Pakistan wants amicable settlement of Kashmir issue
12 February 2007
The Daily Times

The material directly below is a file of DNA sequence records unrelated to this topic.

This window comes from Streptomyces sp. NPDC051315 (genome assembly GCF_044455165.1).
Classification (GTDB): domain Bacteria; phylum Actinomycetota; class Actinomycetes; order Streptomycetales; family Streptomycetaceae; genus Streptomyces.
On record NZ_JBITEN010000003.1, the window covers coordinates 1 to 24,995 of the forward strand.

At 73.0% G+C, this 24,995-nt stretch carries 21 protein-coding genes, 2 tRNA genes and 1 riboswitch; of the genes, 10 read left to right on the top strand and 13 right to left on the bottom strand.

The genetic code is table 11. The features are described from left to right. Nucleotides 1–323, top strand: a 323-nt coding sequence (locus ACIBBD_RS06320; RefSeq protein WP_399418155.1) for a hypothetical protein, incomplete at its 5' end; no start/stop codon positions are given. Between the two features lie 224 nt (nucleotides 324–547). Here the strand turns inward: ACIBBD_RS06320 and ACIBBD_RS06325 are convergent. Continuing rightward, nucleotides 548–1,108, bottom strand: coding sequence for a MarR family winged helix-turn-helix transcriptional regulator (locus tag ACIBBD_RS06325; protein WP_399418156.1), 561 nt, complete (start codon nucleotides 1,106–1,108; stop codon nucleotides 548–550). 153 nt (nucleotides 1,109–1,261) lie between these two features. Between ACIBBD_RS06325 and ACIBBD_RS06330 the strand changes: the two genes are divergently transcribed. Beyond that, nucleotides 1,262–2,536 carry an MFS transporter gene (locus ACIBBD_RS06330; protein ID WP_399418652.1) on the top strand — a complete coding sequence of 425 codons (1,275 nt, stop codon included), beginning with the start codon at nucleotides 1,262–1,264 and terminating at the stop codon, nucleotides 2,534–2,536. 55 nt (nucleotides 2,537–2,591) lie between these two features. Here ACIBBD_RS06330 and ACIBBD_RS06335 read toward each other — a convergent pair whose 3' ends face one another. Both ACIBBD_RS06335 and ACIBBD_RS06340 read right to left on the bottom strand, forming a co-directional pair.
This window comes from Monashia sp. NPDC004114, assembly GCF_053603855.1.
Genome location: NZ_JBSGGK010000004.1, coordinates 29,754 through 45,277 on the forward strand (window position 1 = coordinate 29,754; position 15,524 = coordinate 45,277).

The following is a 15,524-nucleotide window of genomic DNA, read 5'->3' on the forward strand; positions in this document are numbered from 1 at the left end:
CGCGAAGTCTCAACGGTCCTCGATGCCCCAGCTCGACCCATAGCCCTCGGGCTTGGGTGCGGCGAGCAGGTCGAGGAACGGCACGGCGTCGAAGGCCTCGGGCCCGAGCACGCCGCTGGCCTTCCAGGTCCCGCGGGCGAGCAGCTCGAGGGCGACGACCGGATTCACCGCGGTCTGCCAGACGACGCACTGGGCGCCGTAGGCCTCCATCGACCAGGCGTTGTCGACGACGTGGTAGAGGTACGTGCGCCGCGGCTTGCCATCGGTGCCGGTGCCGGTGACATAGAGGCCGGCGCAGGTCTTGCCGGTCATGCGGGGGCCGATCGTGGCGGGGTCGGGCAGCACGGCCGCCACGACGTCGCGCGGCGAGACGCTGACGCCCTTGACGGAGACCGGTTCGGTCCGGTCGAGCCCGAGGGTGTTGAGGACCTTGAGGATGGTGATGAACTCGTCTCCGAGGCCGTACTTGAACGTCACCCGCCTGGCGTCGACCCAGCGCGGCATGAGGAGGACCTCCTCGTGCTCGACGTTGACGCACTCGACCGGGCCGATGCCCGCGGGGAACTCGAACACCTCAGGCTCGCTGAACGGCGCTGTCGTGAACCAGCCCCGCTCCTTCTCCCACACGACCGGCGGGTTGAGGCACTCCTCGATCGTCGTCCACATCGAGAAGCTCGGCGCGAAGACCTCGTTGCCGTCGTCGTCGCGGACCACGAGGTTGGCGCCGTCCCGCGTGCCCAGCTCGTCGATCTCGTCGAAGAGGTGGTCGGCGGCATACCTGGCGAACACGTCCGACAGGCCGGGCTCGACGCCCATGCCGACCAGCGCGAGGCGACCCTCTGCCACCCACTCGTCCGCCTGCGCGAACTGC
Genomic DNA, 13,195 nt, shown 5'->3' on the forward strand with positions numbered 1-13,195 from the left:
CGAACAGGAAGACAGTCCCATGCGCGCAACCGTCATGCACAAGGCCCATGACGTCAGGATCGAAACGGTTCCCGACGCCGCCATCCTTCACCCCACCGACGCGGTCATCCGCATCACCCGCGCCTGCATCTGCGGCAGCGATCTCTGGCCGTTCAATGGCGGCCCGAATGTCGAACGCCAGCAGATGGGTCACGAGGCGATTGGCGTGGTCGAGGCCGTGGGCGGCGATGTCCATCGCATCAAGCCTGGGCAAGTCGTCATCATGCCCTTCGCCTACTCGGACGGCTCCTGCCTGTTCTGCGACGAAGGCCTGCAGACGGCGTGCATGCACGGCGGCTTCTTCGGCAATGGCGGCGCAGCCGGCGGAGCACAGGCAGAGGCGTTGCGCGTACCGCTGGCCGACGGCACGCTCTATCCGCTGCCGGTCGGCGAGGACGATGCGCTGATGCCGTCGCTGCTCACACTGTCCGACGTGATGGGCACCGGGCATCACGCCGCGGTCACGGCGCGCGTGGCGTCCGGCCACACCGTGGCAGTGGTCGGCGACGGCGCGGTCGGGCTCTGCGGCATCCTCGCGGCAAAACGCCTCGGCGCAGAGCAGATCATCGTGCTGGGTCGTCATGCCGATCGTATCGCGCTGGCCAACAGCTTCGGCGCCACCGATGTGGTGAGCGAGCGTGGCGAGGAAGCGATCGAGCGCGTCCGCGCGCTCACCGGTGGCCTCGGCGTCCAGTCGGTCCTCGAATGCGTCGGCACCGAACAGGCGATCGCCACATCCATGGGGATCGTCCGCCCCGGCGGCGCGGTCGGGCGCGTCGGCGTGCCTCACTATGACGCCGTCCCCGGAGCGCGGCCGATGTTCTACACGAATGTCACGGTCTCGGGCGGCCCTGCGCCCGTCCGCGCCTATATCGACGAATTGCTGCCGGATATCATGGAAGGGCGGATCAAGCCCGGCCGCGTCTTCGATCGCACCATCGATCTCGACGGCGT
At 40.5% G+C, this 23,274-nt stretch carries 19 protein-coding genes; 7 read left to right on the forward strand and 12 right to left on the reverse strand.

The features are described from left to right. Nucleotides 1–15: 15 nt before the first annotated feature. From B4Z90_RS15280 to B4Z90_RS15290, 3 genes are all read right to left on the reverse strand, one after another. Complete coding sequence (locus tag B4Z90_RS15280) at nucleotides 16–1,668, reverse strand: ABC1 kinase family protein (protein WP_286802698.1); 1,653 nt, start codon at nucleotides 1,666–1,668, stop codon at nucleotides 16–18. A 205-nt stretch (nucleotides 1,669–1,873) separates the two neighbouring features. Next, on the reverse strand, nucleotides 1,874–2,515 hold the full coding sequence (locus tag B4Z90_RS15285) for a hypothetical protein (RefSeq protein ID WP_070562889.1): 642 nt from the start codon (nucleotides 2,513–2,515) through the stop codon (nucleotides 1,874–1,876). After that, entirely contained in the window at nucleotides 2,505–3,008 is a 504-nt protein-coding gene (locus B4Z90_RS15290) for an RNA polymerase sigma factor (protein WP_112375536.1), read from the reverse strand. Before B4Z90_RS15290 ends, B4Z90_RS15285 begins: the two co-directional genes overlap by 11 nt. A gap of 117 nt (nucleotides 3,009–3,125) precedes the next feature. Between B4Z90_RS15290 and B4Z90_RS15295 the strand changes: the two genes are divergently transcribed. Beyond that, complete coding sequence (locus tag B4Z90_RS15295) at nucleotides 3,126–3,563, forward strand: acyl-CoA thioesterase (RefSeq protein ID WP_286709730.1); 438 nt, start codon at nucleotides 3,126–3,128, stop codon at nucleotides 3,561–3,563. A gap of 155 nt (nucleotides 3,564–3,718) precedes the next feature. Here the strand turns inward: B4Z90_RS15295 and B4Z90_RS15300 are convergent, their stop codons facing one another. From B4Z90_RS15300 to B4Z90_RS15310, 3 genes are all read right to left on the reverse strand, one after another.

Islamabad: Pakistan wants an amicable and peaceful settlement of all outstanding issues with India, including the Kashmir dispute, Minister of State for Information Tariq Azim said here on Monday. Speaking at the two-day Rotary South Asian Goodwill Summit-2007, Azim told the audience that the peace process initiated by Pakistan and India had developed momentum. We are proceeding with the composite dialogue process, which has led to reduction of tension. The time has now come to move from dispute management to dispute resolution, he added. Azim said the Kashmir dispute remained at the heart of Indo-Pak relations and a durable solution to the issue should be acceptable to the Kashmiris, Pakistan and India. He said that President General Pervez Musharraf had suggested several bold ideas for discussion and has proposed an out-of-the-box solution to the issue, but all parties concerned should show courage, determination and flexibility to resolve the dispute. The minister said that Pakistan and India were important countries in the region and peace between the two countries was vital for the prosperity and welfare of the people of South Asia. Pakistan does not seek regional hegemony nor will we accept it from any other country. We seek peace, which can only be achieved through strength and not weakness. Our defence posture is guided by the doctrine of minimum credible deterrence. We do not wish to enter into a conventional or strategic arms race with any country, he said, adding that Pakistan had offered a strategic restraint regime to India to prevent an arms race. We remain concerned, however, about the induction of new weapon systems into the region such as anti-ballistic missiles. We are also apprehensive that selective availability of civilian nuclear technology will enable an increase in quantities of fissile material for nuclear warheads in the region. In such a situation, we would need to take measures to ensure the capability and credibility of our deterrence, he said. Azim said that other social issues such as prisoners languishing in jails need careful appraisal. He said that most of Pakistani prisoners in India had been arrested on petty charges like overstaying their visas, but they were awarded heavy punishments and tortured in jail. He said that India released 97 Pakistani prisoners in September 2005, but 53 of them lost their mental balance, adding that 9 out of 25 prisoners freed in December 2006 also had mental illness. We have proposed a committee of senior retired judges to visit jails in our respective countries to help resolve this humanitarian issue, he said. Azim said that Pakistans bilateral visa regime had enabled a large number of Indians to visit Pakistan, adding that the Pakistan High Commission in India issued more than 100,000 visas in 2006.